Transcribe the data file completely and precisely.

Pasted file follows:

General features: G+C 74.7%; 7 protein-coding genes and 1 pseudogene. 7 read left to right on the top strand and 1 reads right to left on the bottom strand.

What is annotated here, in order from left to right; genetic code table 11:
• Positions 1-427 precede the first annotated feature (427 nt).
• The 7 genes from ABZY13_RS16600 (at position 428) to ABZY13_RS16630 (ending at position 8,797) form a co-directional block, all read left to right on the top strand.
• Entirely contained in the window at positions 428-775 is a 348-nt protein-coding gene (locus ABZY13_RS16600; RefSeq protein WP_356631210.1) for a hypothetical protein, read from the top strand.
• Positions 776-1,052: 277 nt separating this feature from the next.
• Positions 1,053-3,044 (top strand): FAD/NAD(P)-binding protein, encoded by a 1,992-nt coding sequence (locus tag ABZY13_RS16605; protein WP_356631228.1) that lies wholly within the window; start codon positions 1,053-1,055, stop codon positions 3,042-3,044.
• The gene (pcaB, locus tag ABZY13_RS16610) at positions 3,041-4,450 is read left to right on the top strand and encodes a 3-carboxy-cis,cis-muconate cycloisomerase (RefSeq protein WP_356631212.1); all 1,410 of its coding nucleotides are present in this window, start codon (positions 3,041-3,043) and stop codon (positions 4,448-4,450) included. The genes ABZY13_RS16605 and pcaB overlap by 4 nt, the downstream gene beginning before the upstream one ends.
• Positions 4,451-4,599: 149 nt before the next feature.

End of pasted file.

General features: G+C 74.7%; 7 protein-coding genes and 1 pseudogene. 7 read left to right on the top strand and 1 reads right to left on the bottom strand.

What is annotated here, in order from left to right; genetic code table 11:
• Positions 1-427 precede the first annotated feature (427 nt).
• The 7 genes from ABZY13_RS16600 (at position 428) to ABZY13_RS16630 (ending at position 8,797) form a co-directional block, all read left to right on the top strand.
• Entirely contained in the window at positions 428-775 is a 348-nt protein-coding gene (locus ABZY13_RS16600; RefSeq protein WP_356631210.1) for a hypothetical protein, read from the top strand.
• Positions 776-1,052: 277 nt separating this feature from the next.
• Positions 1,053-3,044 (top strand): FAD/NAD(P)-binding protein, encoded by a 1,992-nt coding sequence (locus tag ABZY13_RS16605; protein WP_356631228.1) that lies wholly within the window; start codon positions 1,053-1,055, stop codon positions 3,042-3,044.
• The gene (pcaB, locus tag ABZY13_RS16610) at positions 3,041-4,450 is read left to right on the top strand and encodes a 3-carboxy-cis,cis-muconate cycloisomerase (RefSeq protein WP_356631212.1); all 1,410 of its coding nucleotides are present in this window, start codon (positions 3,041-3,043) and stop codon (positions 4,448-4,450) included. The genes ABZY13_RS16605 and pcaB overlap by 4 nt, the downstream gene beginning before the upstream one ends.
• Positions 4,451-4,599: 149 nt before the next feature.